Books like this can re-balance our perspective, as we usually look at government action from the viewpoint of ourselves as an interest group, when we should look at the effects on overall prosperity.

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  • Jason
  • 11-10-20

Good but flawed

I really liked his other book Daylight Robbery.

This one has many interesting ideas which I agree with but his solution of taxing only land is absolutely absurd. Like some quasi feudal system punishing the rich as well as enterprise.

Land is fundamental to property rights. One doesn’t truly own land if there is a large tax burden attached.

Just because it is easier to tax land due to its inability to move does not make it a moral thing to do. A better solution would be to cut unnecessary spending.

The cost of living for everything connected to land would increase. Surely it would make a great excuse for more government spending for provisions such as milk for school children...Thatcher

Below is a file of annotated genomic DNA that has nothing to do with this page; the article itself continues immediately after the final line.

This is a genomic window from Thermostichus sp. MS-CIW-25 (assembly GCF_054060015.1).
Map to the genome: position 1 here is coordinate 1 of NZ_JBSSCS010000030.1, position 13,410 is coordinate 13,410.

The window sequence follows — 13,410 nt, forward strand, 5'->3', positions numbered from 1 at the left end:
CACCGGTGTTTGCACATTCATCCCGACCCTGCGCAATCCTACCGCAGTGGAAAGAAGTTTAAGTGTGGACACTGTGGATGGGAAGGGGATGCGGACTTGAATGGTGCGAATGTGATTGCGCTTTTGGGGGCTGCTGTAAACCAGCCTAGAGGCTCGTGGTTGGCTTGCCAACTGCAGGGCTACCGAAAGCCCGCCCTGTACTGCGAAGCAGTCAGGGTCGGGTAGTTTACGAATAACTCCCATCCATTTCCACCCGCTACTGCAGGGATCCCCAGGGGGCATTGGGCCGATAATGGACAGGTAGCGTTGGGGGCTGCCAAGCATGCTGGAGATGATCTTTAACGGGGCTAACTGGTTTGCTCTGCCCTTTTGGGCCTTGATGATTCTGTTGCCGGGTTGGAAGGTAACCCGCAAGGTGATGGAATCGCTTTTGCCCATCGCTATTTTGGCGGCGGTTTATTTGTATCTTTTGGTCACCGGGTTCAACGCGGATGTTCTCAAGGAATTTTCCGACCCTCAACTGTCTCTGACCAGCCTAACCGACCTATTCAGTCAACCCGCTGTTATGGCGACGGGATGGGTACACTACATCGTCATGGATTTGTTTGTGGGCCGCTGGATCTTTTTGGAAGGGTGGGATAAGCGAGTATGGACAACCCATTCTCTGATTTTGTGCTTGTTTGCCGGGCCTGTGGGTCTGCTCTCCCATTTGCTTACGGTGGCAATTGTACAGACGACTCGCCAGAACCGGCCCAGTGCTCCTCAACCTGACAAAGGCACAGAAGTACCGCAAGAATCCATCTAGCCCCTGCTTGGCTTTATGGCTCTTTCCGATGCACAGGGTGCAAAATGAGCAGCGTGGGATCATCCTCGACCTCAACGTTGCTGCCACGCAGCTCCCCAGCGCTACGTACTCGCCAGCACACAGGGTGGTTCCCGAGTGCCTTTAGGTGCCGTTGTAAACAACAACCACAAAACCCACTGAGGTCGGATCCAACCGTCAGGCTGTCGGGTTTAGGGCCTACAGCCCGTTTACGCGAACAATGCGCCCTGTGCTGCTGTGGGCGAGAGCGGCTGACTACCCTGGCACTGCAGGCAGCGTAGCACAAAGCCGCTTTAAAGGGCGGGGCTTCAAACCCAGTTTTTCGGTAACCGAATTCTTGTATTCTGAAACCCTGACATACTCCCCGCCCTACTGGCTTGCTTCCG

Business would simply leave and that would increase unemployment and available tax revenue sources.

I’d say a better solution is not taxing land but increasing sales tax. Let visitors help pay into government coffers.

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  • Anonymous User
  • 01-07-20

Removing the brainwashing

This is a compulsory read for free thinkers and those who hold individual freedoms as a priority for a quality life.
If this was a just world, this book should be compulsory in all schools as it encourages free thinking and genuine innovation, instead of our current society where we fear free thinking individuals.
This book demonstrates that we should have more faith in ourselves and less in the government with historical case studies and a bit of humor.

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  • John Hammon
  • 23-02-21

Masterpiece

Loved it. Not only very informative but inspirational.
This is the third book of Dominick's that I have gone through the last two weeks. Very easy to listen to. He offers a completely different perspective of government as we know it. Nothing hostile or rebel just different functionality.